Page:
carrots, knol khol or radish pickle in mustard ...
These vegetables can be pickled together like a mixed pickle or can be pickled separately as I do. I want the vegetables to maintain their own flavours and I love them this way as a salad in generous helping.
See how I eat the knol khol pickle with my meals. You can see laal chowli and rocket stew, black sorghum roti and loads of pickled salad on my plate.
The radish pickle has been shared earlier. I like to toss this pickle into my sprouts or boiled chickpeas salads as shown here.
This radish pickle is in fact a great way to use up any mature radishes. The mature radishes soak up the flavours faster and give a good bite to the pickle.
You can make the radish pickle using any kind of radish available.
I often use mixed carrots to make the carrot version of this pickle and have experienced that the mature and large carrots taste better in this pickle.
Here I have used black carrots that are normally used for making kanji along with the red carrots that are normally used for making gajar ka halwa.
ingredients for making carrot, knol khol or radish pickle in mustard...
500 gm of any of these vegetables cut in batons or cubes
2-3 tbsp mustard powder
1 tbsp turmeric powder
1 tsp chilli powder (a little more for carrots)
1 tbsp salt
Mix everything up and fill in clean jars. These vegetables soak up the flavours faster and get ready to eat in 2-3 hours. You can wait for 2 days to get the sour flavour and then refrigerate for 3-4 weeks.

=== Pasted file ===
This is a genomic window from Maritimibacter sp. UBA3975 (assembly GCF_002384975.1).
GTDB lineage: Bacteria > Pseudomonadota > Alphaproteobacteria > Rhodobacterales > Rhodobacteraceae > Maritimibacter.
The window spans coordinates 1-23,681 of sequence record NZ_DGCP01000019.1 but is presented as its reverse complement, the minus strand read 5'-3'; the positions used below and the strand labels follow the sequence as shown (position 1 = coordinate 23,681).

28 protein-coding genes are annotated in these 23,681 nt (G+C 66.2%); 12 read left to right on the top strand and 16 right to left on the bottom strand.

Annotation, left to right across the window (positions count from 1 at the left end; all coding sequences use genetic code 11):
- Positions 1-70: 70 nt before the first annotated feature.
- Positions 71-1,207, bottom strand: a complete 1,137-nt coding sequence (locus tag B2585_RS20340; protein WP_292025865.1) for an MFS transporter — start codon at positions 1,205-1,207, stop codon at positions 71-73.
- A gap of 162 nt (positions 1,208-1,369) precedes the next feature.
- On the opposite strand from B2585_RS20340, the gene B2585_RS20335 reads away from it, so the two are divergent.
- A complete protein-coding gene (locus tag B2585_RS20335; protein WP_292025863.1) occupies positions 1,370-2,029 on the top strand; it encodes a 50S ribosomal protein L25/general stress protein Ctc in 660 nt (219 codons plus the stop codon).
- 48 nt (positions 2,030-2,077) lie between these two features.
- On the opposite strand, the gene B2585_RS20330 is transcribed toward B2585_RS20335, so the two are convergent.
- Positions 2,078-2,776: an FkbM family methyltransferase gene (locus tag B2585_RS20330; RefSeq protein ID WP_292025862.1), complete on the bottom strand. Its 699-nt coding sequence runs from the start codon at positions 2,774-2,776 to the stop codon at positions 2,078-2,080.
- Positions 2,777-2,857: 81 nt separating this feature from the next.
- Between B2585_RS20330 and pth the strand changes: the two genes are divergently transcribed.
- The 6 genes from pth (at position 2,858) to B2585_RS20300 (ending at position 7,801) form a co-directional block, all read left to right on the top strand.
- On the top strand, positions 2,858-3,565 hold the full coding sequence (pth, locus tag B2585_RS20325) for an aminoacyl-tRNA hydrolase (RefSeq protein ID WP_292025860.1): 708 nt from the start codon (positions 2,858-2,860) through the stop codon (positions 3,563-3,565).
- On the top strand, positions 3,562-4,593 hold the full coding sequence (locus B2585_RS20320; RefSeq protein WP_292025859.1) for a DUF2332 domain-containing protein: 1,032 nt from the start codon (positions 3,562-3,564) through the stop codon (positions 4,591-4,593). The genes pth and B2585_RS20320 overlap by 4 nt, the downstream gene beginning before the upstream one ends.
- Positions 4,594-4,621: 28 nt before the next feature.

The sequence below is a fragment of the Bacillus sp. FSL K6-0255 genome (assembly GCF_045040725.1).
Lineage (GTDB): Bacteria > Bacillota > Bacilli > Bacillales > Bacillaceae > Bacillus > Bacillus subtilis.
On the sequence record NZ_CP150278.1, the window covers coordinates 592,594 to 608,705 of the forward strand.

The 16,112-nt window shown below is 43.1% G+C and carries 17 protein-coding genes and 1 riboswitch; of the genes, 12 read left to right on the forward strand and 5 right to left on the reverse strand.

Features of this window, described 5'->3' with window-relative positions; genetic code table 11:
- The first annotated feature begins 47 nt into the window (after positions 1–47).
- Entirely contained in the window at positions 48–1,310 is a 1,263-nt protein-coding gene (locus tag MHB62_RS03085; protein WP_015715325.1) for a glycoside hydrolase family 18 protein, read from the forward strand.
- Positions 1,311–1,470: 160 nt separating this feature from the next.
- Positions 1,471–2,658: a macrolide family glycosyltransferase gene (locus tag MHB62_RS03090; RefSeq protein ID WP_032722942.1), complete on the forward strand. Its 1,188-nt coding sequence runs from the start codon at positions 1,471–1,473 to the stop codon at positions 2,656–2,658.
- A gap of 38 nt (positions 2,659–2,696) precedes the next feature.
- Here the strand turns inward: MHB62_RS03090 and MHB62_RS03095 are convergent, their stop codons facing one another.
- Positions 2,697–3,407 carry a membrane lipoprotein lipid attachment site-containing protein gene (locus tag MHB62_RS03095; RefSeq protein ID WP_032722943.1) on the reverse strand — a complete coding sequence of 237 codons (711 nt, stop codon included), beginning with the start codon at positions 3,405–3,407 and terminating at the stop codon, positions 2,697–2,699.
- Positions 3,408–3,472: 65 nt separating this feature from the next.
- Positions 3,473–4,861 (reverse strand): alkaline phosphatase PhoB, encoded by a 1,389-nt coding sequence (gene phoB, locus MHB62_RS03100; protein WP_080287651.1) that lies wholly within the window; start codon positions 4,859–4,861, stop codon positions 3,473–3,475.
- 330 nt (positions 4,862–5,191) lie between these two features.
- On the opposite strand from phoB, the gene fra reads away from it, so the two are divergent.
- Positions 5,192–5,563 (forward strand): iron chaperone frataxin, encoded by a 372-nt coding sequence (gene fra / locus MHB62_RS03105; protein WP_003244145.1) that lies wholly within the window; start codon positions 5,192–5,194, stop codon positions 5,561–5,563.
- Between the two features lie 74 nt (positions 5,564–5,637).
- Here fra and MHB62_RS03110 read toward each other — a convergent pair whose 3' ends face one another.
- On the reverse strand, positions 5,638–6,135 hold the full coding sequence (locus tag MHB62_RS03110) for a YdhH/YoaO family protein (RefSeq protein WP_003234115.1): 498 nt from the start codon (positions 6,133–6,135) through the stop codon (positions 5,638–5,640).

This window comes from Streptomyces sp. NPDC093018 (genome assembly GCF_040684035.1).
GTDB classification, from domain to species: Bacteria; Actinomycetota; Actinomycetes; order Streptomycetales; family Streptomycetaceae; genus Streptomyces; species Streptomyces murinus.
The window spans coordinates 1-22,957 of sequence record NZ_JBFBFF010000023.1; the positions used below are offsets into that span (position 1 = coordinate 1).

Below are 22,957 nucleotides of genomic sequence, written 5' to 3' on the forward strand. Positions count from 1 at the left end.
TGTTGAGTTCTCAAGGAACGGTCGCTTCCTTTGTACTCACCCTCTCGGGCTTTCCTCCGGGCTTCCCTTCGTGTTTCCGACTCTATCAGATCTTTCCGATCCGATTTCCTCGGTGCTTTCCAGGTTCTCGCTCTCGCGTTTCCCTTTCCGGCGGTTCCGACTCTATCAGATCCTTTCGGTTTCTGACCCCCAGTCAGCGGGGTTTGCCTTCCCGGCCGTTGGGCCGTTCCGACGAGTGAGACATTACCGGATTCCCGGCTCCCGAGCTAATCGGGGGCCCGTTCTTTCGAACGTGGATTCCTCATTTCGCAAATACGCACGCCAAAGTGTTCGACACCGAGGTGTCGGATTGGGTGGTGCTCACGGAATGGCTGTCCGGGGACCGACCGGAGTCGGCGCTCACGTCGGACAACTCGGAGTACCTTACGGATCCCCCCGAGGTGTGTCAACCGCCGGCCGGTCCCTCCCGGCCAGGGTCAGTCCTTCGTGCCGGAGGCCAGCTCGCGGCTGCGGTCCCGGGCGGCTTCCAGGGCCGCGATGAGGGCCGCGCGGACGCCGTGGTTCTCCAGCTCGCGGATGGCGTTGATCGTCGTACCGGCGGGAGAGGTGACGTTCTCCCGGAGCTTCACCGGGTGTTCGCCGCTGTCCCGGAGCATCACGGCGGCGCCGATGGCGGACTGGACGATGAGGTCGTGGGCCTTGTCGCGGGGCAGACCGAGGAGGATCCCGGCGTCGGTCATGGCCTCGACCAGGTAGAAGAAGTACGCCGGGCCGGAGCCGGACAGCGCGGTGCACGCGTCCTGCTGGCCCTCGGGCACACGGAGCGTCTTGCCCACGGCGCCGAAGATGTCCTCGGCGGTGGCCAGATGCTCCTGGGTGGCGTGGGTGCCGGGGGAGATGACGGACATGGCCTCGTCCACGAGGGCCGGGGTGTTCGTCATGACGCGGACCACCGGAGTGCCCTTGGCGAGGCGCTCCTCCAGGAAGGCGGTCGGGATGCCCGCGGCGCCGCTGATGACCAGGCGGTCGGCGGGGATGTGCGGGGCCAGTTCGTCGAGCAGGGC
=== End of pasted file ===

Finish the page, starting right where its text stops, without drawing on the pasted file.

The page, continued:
We even pickle boiled potatoes this way but the pickled (boiled) potatoes do not stay for long. Once made the pickle is ready to eat instantly and can be kept on the dining table (room temperature) for 2 days in winters and for a day in summers.
Luckily I found this boiled potato and chickpea shoots pickled with mustard. In my family the chickpea shoots (chane ka saag) was not pickled but once I was talking to Arvind's aunt and she told me they pickle chane ka saag this way. So next time I found some chane ka saag I wanted to try this.
The chane ke saag ka achar was so good I started combining it with the boiled potato version. It gets over quickly whenever I make it.
I would suggest to make this version just enough for a day's worth.
Chane ke saag aur alu ka achar (chickpea greens and boiled potatoes pickled with mustard)...
250 gm boiled, peeled and cubed potatoes
100 gm washed, drained and finely chopped chickpea greens (chane ka saag) or use baby spinach
1 tbsp mustard powder
1 tsp turmeric powder
chilly powder to taste or minced green chillies (I used green)
salt to taste
Toss everything together and mix well. Keep covered for an hour before serving.
This is actually a wonderful potato salad that I love making whenever I get hold of chane ka saag.
Actually I call all these mustard based pickles as pickled salads as these can be served just like the salads or kachumbers we serve with Indian meals. I make more pickled salads if you want to check out.
If mixed with some sprouts or boiled chickpeas or even some paneer, these salads can become a salad meal. See how I mix them up to make my meals here.
These salads are generally called as pani ka achar in Uttar Pradesh as I mentioned. The reason being there is no oil used in this pickle while other Indian pickles use oil to preserve the pickle for long.
You see you can pickle almost everything and have a great value out of your pickling efforts. These pickles are easy and cheap, provide great nourishment and also help heal the body, especially the gut. More reasons to make them as soon as possible.
Do let me know whenever you make them.